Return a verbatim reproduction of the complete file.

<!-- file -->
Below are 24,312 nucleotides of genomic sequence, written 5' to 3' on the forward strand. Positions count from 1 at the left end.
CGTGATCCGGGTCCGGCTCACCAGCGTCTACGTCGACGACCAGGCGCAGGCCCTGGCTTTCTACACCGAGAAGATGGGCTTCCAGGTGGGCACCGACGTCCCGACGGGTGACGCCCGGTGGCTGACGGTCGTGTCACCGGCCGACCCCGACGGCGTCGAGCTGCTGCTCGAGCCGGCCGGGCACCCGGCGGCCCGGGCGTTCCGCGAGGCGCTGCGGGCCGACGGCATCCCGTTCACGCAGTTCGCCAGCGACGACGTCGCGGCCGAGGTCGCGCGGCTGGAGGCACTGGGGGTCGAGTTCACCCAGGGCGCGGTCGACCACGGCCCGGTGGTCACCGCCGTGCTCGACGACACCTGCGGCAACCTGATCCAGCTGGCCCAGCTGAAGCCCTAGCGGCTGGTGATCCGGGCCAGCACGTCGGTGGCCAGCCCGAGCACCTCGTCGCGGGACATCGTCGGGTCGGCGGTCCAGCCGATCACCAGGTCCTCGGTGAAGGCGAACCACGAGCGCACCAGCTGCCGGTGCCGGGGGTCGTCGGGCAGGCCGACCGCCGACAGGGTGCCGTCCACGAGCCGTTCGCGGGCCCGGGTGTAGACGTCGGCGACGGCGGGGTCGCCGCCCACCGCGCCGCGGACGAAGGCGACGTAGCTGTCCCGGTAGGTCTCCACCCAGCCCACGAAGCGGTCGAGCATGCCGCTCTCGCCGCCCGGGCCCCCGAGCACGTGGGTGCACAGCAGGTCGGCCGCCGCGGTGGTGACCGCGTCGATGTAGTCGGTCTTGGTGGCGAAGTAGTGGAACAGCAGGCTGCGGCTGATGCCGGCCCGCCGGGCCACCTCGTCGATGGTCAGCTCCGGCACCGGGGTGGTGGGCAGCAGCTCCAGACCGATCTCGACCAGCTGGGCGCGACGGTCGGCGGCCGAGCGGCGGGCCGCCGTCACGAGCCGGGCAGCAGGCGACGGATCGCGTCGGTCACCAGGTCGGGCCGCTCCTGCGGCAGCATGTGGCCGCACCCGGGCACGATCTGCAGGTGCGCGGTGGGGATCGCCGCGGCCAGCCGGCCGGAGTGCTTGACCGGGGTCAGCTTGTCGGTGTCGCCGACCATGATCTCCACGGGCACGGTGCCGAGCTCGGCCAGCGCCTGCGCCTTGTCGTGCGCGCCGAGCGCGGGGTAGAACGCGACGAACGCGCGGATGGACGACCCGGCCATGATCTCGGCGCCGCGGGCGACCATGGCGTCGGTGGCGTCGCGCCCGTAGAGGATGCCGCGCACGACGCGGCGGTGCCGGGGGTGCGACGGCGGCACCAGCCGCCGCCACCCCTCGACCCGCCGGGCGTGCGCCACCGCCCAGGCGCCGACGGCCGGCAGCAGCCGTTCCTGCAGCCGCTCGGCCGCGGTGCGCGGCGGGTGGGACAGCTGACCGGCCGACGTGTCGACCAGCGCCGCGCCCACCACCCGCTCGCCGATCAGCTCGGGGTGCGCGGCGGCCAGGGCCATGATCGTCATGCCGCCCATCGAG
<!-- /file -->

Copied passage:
Below are 24,312 nucleotides of genomic sequence, written 5' to 3' on the forward strand. Positions count from 1 at the left end.
CGTGATCCGGGTCCGGCTCACCAGCGTCTACGTCGACGACCAGGCGCAGGCCCTGGCTTTCTACACCGAGAAGATGGGCTTCCAGGTGGGCACCGACGTCCCGACGGGTGACGCCCGGTGGCTGACGGTCGTGTCACCGGCCGACCCCGACGGCGTCGAGCTGCTGCTCGAGCCGGCCGGGCACCCGGCGGCCCGGGCGTTCCGCGAGGCGCTGCGGGCCGACGGCATCCCGTTCACGCAGTTCGCCAGCGACGACGTCGCGGCCGAGGTCGCGCGGCTGGAGGCACTGGGGGTCGAGTTCACCCAGGGCGCGGTCGACCACGGCCCGGTGGTCACCGCCGTGCTCGACGACACCTGCGGCAACCTGATCCAGCTGGCCCAGCTGAAGCCCTAGCGGCTGGTGATCCGGGCCAGCACGTCGGTGGCCAGCCCGAGCACCTCGTCGCGGGACATCGTCGGGTCGGCGGTCCAGCCGATCACCAGGTCCTCGGTGAAGGCGAACCACGAGCGCACCAGCTGCCGGTGCCGGGGGTCGTCGGGCAGGCCGACCGCCGACAGGGTGCCGTCCACGAGCCGTTCGCGGGCCCGGGTGTAGACGTCGGCGACGGCGGGGTCGCCGCCCACCGCGCCGCGGACGAAGGCGACGTAGCTGTCCCGGTAGGTCTCCACCCAGCCCACGAAGCGGTCGAGCATGCCGCTCTCGCCGCCCGGGCCCCCGAGCACGTGGGTGCACAGCAGGTCGGCCGCCGCGGTGGTGACCGCGTCGATGTAGTCGGTCTTGGTGGCGAAGTAGTGGAACAGCAGGCTGCGGCTGATGCCGGCCCGCCGGGCCACCTCGTCGATGGTCAGCTCCGGCACCGGGGTGGTGGGCAGCAGCTCCAGACCGATCTCGACCAGCTGGGCGCGACGGTCGGCGGCCGAGCGGCGGGCCGCCGTCACGAGCCGGGCAGCAGGCGACGGATCGCGTCGGTCACCAGGTCGGGCCGCTCCTGCGGCAGCATGTGGCCGCACCCGGGCACGATCTGCAGGTGCGCGGTGGGGATCGCCGCGGCCAGCCGGCCGGAGTGCTTGACCGGGGTCAGCTTGTCGGTGTCGCCGACCATGATCTCCACGGGCACGGTGCCGAGCTCGGCCAGCGCCTGCGCCTTGTCGTGCGCGCCGAGCGCGGGGTAGAACGCGACGAACGCGCGGATGGACGACCCGGCCATGATCTCGGCGCCGCGGGCGACCATGGCGTCGGTGGCGTCGCGCCCGTAGAGGATGCCGCGCACGACGCGGCGGTGCCGGGGGTGCGACGGCGGCACCAGCCGCCGCCACCCCTCGACCCGCCGGGCGTGCGCCACCGCCCAGGCGCCGACGGCCGGCAGCAGCCGTTCCTGCAGCCGCTCGGCCGCGGTGCGCGGCGGGTGGGACAGCTGACCGGCCGACGTGTCGACCAGCGCCGCGCCCACCACCCGCTCGCCGATCAGCTCGGGGTGCGCGGCGGCCAGGGCCATGATCGTCATGCCGCCCATCGAG